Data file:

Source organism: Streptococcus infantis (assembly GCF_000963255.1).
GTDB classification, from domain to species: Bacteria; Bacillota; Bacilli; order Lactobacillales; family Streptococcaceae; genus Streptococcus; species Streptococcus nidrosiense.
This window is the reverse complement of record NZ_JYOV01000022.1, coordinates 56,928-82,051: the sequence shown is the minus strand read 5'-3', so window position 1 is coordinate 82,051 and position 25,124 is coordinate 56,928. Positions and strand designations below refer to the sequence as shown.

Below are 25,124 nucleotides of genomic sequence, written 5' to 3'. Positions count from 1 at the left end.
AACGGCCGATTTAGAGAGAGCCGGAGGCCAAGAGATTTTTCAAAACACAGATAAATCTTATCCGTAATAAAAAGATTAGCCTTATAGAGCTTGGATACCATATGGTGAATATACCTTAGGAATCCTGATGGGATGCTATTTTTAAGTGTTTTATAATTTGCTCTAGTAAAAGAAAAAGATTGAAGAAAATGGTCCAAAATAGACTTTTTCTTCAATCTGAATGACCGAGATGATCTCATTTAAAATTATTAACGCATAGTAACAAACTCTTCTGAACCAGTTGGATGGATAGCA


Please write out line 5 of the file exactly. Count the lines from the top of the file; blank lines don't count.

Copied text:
AACGGCCGATTTAGAGAGAGCCGGAGGCCAAGAGATTTTTCAAAACACAGATAAATCTTATCCGTAATAAAAAGATTAGCCTTATAGAGCTTGGATACCATATGGTGAATATACCTTAGGAATCCTGATGGGATGCTATTTTTAAGTGTTTTATAATTTGCTCTAGTAAAAGAAAAAGATTGAAGAAAATGGTCCAAAATAGACTTTTTCTTCAATCTGAATGACCGAGATGATCTCATTTAAAATTATTAACGCATAGTAACAAACTCTTCTGAACCAGTTGGATGGATAGCA